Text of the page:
Universal Pictures chairman Adam Fogelson insists his studio isn’t searching for new outside sources of money -- even as industry speculation centers on whether Universal will partner with Thomas Tull's Legendary Pictures.
In a keynote Q&A Wednesday at The Hollywood Reporter's annual Power Lawyers breakfast, Fogelson said Universal often is approached by possible financial backers and has turned away several proposals. "They did not meet our needs," Fogelson told the crowd of entertainment attorneys and executives. "We are under no pressure to take a financing partner at all.
Legendary, which has financed a healthy chunk of Warner Bros.' movies for the past few years, is considering whether to end the co-financing arrangement at the end of 2013. Universal has been mentioned as one possible suitor.
Fogelson made his remarks in a 30-minute conversation with THR executive editor Matthew Belloni in front of most of those profiled as Hollywood’s Top 100 at Spago in Beverly Hills. The event was sponsored by Samsung Galaxy, City National Bank, Southern California Porsche Dealers, ADR Services and JAMS.
Janice Min, THR's editorial director, introduced Warner Bros.' soon-to-retire chairman Barry Meyer; newly-minted Warners CEO Kevin Tsujihara was also on hand, as were members of the studio's legal team; Universal general counsel Maren Christensen, attorneys Ken Ziffren, Jeanne Newman, Alan Wertheimer, Jason Sloane, Howard Weitzman, Daniel Petrocelli, Larry Stein and many more.
Meyer introduced John Rogovin, Warners' executive vp and general counsel, who received THR's annual Raising The Bar Award. The studio's much-anticipated Superman movie, Man of Steel, hits theaters on June 14 -- following Rogovin's years of work to secure rights in litigation that is still ongoing.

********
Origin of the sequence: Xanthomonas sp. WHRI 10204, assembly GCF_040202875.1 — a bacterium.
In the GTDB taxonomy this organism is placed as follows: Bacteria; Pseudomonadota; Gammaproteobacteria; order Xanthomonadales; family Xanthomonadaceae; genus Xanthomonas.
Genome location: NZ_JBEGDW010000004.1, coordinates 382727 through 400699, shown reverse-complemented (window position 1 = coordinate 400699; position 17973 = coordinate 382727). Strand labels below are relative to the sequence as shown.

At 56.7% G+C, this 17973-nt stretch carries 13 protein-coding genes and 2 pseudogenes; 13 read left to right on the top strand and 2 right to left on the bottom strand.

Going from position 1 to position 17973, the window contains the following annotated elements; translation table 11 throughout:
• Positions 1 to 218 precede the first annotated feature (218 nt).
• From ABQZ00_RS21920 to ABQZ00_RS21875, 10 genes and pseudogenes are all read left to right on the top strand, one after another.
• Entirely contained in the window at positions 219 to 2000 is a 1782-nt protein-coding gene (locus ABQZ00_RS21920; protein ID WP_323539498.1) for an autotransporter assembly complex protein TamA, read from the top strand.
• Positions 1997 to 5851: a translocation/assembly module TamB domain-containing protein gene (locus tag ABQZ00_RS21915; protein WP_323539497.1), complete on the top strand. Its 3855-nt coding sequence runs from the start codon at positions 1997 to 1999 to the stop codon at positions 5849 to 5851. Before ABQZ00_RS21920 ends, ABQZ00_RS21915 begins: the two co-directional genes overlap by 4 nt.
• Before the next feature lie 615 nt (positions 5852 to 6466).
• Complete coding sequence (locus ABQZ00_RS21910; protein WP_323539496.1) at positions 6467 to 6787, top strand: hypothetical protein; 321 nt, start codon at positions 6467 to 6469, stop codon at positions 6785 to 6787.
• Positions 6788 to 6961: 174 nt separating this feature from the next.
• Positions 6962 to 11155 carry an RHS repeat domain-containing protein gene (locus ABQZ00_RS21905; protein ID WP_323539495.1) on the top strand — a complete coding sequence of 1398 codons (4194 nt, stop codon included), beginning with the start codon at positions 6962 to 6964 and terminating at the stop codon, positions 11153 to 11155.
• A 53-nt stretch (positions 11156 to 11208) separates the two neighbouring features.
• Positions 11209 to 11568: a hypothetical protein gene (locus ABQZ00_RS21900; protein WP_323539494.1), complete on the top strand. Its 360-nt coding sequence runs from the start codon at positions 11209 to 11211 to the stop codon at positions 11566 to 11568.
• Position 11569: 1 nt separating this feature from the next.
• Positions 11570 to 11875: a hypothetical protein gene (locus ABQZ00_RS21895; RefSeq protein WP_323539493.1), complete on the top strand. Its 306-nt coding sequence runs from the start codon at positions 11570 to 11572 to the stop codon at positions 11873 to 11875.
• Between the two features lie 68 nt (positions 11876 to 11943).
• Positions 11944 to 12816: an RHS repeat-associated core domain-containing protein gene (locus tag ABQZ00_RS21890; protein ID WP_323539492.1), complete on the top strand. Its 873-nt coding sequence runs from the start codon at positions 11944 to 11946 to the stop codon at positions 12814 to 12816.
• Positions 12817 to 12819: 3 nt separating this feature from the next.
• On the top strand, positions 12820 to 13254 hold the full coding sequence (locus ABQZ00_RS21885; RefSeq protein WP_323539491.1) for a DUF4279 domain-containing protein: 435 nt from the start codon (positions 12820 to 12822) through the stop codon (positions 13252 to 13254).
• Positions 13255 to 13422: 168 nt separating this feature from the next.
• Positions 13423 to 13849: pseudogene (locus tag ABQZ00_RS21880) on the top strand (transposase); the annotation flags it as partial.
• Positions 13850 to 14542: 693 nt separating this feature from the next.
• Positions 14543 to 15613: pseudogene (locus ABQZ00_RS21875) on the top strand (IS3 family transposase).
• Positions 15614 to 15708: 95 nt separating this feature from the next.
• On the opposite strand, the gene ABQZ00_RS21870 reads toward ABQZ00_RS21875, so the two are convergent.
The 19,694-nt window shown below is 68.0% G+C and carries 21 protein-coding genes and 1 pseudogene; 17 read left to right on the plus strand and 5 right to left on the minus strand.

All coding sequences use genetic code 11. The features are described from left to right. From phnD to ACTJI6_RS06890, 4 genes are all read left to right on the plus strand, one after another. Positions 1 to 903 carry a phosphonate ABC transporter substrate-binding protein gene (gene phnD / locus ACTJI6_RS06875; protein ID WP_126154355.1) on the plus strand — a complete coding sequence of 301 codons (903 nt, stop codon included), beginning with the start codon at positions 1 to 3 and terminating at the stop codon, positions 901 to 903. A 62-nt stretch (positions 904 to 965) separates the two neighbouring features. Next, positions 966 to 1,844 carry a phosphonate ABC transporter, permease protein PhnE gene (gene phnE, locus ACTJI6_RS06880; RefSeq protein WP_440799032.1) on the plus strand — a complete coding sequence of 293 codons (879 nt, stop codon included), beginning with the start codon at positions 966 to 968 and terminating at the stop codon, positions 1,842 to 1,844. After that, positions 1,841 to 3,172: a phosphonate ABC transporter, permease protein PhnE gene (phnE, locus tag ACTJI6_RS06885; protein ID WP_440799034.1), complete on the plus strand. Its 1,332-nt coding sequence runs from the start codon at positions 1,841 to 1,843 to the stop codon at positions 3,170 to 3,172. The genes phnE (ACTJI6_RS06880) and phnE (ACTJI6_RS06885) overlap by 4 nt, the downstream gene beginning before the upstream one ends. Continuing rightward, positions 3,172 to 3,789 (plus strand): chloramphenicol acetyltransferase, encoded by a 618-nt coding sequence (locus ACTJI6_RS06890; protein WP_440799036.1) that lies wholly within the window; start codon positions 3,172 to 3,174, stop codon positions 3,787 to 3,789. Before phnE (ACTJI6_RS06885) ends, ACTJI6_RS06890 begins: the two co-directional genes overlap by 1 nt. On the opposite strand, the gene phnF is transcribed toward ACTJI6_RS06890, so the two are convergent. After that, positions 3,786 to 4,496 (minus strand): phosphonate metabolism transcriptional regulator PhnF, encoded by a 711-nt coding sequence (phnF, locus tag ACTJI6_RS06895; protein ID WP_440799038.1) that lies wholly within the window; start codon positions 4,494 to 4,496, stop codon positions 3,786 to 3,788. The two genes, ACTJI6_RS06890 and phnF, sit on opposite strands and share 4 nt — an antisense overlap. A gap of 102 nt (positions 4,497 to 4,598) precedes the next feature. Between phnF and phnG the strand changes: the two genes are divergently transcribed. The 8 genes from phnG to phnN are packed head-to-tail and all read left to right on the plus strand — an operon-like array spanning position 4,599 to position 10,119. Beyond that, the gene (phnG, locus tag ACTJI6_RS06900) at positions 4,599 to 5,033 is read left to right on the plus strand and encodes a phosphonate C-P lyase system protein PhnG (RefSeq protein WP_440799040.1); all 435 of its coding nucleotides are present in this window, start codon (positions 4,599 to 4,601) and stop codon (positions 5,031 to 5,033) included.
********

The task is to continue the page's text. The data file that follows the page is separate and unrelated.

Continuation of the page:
“In DC Comics, legend has it when Metropolis needed a superhero, it called the Man of Steel," Meyer said. "When the Man of Steel needed a lawyer, he called John Rogovin.”
Universal is home to one of the most-discussed book adaptations in years, after paying $5 million with its Focus Features division to bring E.L.James' best-selling erotic novel Fifty Shades Of Grey to the screen. And while the studio spent “gobs of money” to acquire the rights, Fogelson said he believes the movie can be made at a mid-range budget and has a built-in audience of those who read the best-selling novels — no matter how raunchy they are.
“To dismiss a phenomenon like this because somebody says you can write explicit sex scenes for women and they will buy it is insane," he said.
If there is a downside to his job, Fogelson said it's that making movies is “the world’s largest spectator sport." That can be a problem when re-shoots and other changes are needed but create an image that the project is troubled. The result, said Fogelson, can sometimes be, “You don’t have the freedom to do the work and craft the story.”
Fogelson said the biggest change he has seen in nearly four years in his current job is the shift from a belief that you can be guaranteed a gross of $100 million or more worldwide. “Something in the last year and a half has changed,” said Fogelson. “If you’re making something nobody wants to see, no matter how you flog it, nobody will want to see it."
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